On This Date in History:
In New York it is not unusual for a spring storm to get going. Typically, it starts with rain with it turning to snow with wind and colder air. Just a week or so ago, they had one such storm that dropped up to 15 inches of snow on Long Island. But that was a pretty fast moving storm. What would happen if there was a slow poke. It would be dragging down cold air from the north with the Atlantic Ocean serving as a consistent source of moisture. Well, that happened on this date in 1888. It began to rain. It rained all day on March 11 and
by the 12th, it was snowing hard. Typically, these storms are very deep lows. The change in air pressure over a distance is what causes wind. The lower the pressure relative to the surrounding pressure, the higher the wind. Most of the time, there is a an area of high pressure to the northwest of the low off the Northeast coast and so the difference in the big fat high to the northwest and the deep low off the coast is sufficient to produce high winds. By Monday March 12, 1888 when it was snowing hard, the winds were blowing up to 80 mph! Some call this storm “The Great White Hurricane.”
This storm was a “Nor’Easter” which is a storm that runs up the East coast toward the Northeast. Again, similar to the one from a week or so ago. The most common name for this event is “the Great New York Blizzard of 1888” or simply “The Great Blizzard of 1888.” It is considered the greatest snow storm in US history. The recent storm affected cities from Washington DC to Boston. This one did the same thing only the effect from the Chesapeake to Maine was quite a different scale. Washington DC, Philadelphia, New York and Boston were all paralyzed. You have to consider that these cities were even more vital to the US economy than they are today given that the nation was still expanding west and the great westerns and southern cities of today were just small towns back then. Parts of Massachusetts and Connecticut got 50 inches of snow. That’s over 4 feet. New York and New Jersey faired a bit better…those two states had just 40 inches! From Virginia to Cape Cod, over 200 ships were sunk.
Here’s the chronology of the storm. On March 10, the grass was starting to turn green, many trees had buds and New Yorkers were enjoying the relatively mild temperatures in the mid 40’s. On Sunday March 11, the noon time temperature was 42 degrees but the ENE winds off the Atlantic brought rain by afternoon and the mercury began falling. About 2/3 of an inch of rain fell before around midnight, the rain turned to sleet and snow. The wind shifted to the Northwest and the temperature fell from 33 at midnight to 14 by noon on the 12th. Now, the wind picked up to 50 mph with gusts to 80 mph. While the buildings were not the skyscrapers of today, there were still relatively tall buildings so there was still a sorta canyon effect. So, on the south side of some streets, the sidewalks were swept clean and on the other side of the street drifts of 15-20 feet buried sidewalks and the entry ways to homes and other buildings. By Tuesday, the storm had moved on and the snow had backed off to flurries. The wind abated. But, the snow was left behind. Some places reported drifts up to 40 feet high.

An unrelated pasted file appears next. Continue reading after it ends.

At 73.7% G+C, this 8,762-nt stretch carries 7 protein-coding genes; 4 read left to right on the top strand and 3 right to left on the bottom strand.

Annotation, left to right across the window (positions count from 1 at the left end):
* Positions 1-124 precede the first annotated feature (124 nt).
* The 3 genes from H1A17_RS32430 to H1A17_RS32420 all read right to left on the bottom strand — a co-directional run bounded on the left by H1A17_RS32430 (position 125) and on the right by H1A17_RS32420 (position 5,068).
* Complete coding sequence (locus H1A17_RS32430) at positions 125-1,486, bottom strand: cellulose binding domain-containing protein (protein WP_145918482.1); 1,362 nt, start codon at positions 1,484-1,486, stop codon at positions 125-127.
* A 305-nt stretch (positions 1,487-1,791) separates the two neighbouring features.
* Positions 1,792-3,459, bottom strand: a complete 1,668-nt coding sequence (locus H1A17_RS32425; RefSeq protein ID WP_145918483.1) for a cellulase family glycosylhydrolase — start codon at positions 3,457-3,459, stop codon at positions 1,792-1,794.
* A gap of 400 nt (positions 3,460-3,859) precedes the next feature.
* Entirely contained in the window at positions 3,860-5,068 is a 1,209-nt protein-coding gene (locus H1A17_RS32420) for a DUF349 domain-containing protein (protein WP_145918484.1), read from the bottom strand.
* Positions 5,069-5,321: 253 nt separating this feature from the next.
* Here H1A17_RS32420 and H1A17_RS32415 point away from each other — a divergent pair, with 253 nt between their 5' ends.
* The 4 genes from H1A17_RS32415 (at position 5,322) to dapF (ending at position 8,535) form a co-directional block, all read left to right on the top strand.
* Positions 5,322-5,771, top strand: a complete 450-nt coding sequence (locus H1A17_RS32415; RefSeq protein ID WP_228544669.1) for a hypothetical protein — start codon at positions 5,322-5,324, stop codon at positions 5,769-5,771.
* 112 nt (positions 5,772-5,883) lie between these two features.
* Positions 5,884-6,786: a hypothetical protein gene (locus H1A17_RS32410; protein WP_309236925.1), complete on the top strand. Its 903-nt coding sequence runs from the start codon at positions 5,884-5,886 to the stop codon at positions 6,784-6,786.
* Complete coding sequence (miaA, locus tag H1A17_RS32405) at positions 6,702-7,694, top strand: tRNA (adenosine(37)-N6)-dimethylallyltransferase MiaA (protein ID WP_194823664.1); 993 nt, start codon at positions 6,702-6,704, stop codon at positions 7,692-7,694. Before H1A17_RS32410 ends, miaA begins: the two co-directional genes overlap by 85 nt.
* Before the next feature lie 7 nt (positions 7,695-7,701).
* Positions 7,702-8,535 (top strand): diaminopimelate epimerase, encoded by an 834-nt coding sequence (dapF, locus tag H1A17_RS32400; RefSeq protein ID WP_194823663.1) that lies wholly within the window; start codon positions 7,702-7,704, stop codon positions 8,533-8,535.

No one was prepared and so people had a hard time getting food. Many hard working folks ventured out on Monday to go to work. That proved to be fatal to many because the storm took over 400 lives. Some strange stories came out of the event. One guy got a gash in his head. No big deal, right? He got it when he fell into a snow drift. He hit his head on the hoof of a horse that was dead in the snow. He spent the next few days bragging that he was the only man in the world to be kicked by a dead horse. In another incident, a man was trying to walk home. He got fatigued and stooped down to the ground next to a lamp post. His face became stuck to the post and his jaws shrunk from the cold. He fell asleep. When he woke up, he stumbled home. Disoriented, he tried to regain his senses and when he did, he discovered his false teeth were missing. When he returned to the lampost, he found them frozen to the post, just where they were when he fell asleep.